Father Ben Bradshaw, Memphis Pastor and Paris-Trained Chef

“Food and faith are unifiers.”

(photo: Photo Provided)

Showcasing that important connection between food and faith, a very popular and noteworthy Memphis priest has taken that show on the road, so to speak. That would be Father Benjamin Bradshaw, the pastor at St. Michael’s Catholic Church, where he hosts a show called Soul Food on Facebook and on the parish website.

Not surprisingly, before he answered the calling to the priesthood, Fr. Bradshaw was a professional chef with a culinary degree from Johnson and Wales in South Carolina, the New England Culinary Institute in Vermont, and Ecole Lenôtre in Paris. “I spent 10 years as a chef,” he said, “and that industry is grueling. I spent five years working in a restaurant and five years as a pastry chef.”

Raised in a Catholic home in Memphis by parents trying to choose which faith to follow, Father Bradshaw said they decided it would be cool to be Catholic. “I was lucky,” he said, “because their parish is about two blocks from the hotel where Martin Luther King was shot. That taught us the real sense of civil rights.”

His passion for food and cooking inspired him to start cooking when only 17 years old with French chef Jean Claude Prevot in Memphis and later in the Côte d’Azur before going to France to attend the Ecole Lenôtre Pastry School in Paris until he was in his mid-20s. “I had a very positive experience working with the chefs,” he said. 

But the inspiration to become a priest started when he was doing mission work in Russia in 1995 with a Catholic religious community. “When I was there, the more I thought about it,” he said. “I was in the post-Communist era, and I loved working with the people. I realized I need to do more work with the poor. That was the catalyst, and when I came back, I had more thoughts and prayers.”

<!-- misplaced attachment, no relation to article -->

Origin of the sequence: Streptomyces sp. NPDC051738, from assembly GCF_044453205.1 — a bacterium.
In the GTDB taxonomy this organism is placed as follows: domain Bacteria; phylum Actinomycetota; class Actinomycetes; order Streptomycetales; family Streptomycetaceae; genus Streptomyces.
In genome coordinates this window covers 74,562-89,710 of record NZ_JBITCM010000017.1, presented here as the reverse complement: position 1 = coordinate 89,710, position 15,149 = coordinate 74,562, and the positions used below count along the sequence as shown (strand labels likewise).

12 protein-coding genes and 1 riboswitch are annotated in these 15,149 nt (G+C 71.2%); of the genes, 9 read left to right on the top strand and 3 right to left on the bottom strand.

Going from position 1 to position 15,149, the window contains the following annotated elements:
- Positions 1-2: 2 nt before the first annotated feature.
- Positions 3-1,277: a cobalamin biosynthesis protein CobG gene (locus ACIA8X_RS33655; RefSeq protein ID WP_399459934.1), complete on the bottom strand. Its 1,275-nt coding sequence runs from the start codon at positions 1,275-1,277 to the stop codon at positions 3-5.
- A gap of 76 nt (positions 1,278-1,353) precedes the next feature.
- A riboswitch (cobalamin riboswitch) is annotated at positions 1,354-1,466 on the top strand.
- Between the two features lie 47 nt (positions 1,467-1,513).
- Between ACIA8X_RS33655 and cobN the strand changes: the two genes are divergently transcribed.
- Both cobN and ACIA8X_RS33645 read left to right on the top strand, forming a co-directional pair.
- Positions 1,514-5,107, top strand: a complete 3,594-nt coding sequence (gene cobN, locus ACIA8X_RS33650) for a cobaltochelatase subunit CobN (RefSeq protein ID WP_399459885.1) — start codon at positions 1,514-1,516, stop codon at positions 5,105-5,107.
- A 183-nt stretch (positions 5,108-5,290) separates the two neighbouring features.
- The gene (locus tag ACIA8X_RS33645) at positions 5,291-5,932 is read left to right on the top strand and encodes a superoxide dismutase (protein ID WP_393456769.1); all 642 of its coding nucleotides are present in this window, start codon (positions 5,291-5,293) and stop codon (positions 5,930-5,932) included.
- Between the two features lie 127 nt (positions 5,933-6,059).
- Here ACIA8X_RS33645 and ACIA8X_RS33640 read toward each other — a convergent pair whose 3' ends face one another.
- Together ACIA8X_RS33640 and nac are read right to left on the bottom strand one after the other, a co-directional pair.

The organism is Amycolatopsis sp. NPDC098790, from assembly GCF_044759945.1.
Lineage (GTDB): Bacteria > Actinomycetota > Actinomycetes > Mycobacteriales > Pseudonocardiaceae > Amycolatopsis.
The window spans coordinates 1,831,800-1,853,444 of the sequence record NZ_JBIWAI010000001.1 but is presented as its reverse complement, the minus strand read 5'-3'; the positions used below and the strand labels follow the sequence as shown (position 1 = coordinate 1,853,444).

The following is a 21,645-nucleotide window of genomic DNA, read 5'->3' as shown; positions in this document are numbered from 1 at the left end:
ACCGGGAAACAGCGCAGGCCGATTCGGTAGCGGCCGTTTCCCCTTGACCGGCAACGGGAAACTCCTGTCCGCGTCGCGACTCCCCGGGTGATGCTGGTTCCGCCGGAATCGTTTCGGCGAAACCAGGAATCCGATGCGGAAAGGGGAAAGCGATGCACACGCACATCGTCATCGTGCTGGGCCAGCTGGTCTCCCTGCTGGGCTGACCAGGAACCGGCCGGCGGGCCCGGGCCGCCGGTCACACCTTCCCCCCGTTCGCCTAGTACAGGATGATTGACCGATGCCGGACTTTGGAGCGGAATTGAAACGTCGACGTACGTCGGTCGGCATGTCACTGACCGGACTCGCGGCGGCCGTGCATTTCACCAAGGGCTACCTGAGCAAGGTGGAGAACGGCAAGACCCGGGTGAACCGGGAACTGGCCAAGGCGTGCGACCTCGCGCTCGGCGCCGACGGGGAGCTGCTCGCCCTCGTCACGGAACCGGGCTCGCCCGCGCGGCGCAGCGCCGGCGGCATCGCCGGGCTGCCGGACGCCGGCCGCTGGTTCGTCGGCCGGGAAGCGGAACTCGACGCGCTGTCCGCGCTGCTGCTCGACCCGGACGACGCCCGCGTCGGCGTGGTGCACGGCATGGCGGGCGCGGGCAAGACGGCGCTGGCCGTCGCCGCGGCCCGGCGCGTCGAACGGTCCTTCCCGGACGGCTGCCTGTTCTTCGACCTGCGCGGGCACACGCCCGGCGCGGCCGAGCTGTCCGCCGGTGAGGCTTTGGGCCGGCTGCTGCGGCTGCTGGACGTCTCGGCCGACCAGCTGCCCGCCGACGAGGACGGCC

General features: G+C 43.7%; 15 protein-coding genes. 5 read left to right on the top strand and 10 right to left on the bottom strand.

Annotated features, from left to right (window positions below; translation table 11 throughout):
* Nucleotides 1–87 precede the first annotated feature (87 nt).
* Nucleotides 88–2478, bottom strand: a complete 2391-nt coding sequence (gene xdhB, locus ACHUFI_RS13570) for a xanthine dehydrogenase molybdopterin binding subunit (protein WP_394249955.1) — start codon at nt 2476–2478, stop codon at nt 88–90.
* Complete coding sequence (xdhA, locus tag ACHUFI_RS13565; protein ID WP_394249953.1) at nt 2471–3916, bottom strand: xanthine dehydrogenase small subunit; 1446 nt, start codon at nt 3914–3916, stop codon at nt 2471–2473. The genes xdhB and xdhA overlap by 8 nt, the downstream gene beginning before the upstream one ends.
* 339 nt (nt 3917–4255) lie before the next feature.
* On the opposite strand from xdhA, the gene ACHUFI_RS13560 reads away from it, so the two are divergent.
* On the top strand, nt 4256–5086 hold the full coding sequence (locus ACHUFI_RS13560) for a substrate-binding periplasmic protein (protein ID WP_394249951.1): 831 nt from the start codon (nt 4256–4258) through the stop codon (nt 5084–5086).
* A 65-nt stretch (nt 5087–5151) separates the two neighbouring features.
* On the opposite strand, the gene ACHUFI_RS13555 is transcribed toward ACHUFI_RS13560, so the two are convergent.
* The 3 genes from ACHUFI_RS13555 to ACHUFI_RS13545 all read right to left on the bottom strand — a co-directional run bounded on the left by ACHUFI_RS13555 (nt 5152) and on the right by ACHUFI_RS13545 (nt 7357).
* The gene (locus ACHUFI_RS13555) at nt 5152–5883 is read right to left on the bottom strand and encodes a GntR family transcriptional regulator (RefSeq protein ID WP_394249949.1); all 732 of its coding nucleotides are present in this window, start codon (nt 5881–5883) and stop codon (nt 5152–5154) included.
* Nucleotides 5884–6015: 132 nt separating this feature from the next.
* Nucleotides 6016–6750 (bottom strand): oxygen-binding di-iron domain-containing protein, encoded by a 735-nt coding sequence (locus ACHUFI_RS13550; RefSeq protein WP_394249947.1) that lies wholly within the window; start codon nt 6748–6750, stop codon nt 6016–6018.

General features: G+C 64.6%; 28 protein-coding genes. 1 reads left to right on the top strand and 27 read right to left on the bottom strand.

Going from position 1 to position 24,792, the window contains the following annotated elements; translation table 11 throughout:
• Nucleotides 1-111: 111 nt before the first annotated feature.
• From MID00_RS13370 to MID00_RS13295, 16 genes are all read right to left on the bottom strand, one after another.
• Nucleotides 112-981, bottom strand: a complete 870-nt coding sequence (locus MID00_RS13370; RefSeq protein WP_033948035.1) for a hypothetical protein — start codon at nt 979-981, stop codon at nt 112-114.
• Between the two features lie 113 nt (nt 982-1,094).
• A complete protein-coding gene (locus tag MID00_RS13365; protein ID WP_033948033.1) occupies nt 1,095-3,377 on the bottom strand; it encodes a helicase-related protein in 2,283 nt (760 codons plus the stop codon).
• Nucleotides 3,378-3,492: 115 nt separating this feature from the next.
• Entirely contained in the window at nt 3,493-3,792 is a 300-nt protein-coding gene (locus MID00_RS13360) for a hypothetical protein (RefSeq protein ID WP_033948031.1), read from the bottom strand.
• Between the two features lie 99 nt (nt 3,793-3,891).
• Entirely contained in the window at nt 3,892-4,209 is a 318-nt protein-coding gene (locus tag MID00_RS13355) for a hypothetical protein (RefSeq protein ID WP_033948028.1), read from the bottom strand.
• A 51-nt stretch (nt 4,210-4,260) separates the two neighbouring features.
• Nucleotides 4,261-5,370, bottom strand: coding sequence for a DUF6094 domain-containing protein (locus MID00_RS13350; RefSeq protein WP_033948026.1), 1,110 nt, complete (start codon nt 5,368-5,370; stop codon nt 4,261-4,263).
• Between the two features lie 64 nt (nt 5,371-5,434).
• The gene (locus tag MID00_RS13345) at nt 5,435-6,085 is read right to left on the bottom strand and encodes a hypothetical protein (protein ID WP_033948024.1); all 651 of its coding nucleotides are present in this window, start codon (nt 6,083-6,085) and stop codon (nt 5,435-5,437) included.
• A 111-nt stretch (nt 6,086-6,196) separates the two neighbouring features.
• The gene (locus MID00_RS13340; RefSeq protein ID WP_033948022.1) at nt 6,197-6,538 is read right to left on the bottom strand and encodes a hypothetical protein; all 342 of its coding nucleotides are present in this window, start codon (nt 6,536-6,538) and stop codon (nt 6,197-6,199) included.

Father Bradshaw realized that that Russian experience really was a major turning point in his life. He wanted to help people in a bigger way and to make an impact on their lives. “I love prayer,” he said, “and I started praying that I could do this. I was nervous about going into seminary. I could write a doctorate about making hollandaise.”  

He entered the Kenrick-Glennon Seminary in St. Louis, Missouri, at the age of 27, and when he became an active priest, he came up with the Soul Food idea, adding that he had learned in culinary school in his class on culinary anthropology that food and faith are so pivotal in every culture. For him, then, the goal of his videos was to portray that connection between food and faith. 

As the host, he sets up different venues and different guests, even having interviewed atheists on one show. But he usually goes to parishioners’ home to cook something. “We set up cameras around the house,” he said, “and cook something, film and then edit it.” Sometimes the family members don’t want to be on film, but usually people come into the kitchen to help him cook.

Father Bradshaw always selects comfort foods such as macaroni and cheese or ramen noodles — something that elicits memories in people. Not surprisingly, chocolate has been the favorite, and as he noted, it is a very diverse substance that can be prepared in many different ways. But because most of his parishioners are Latino, he also likes to make things like goat tacos.

He noted that he has filmed about 28 episodes, doing one about every three weeks. After all, he concluded, “Food and faith are unifiers. Food is a vehicle because everyone wants to eat, so using food is a way to get to know people. Food connects with culture.”


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Father Bradshaw’s Recipe for Eclairs

  • 3 cups water
  • 1 pound plus 2 tablespoons butter, chopped
  • 3 cups all-purpose flour
  • 1 tablespoon sugar
  • 12 large eggs

Preheat the oven to 425 degrees. Line baking sheets with parchment paper. Combine the water and butter in a saucepan and bring to a boil. Add the flour all the once and stir until the mixture pulls away from the sides of the pan. Stir in the eggs, one at a time.

After the dough is ready, using a pastry bag with a one-inch tip, pipe the dough into 5-inch strips onto the parchment paper.

Bake for 30 minutes until the eclair shells are hollow. After baking let them cool before cutting shells in half lengthwise; set aside the tops. Fill with pastry cream or sweetened whipped cream. Dip the tops in melted chocolate mixed with some vegetable oil. After dipping, chill the tops for 10 minutes before placing them onto the bottom halves.

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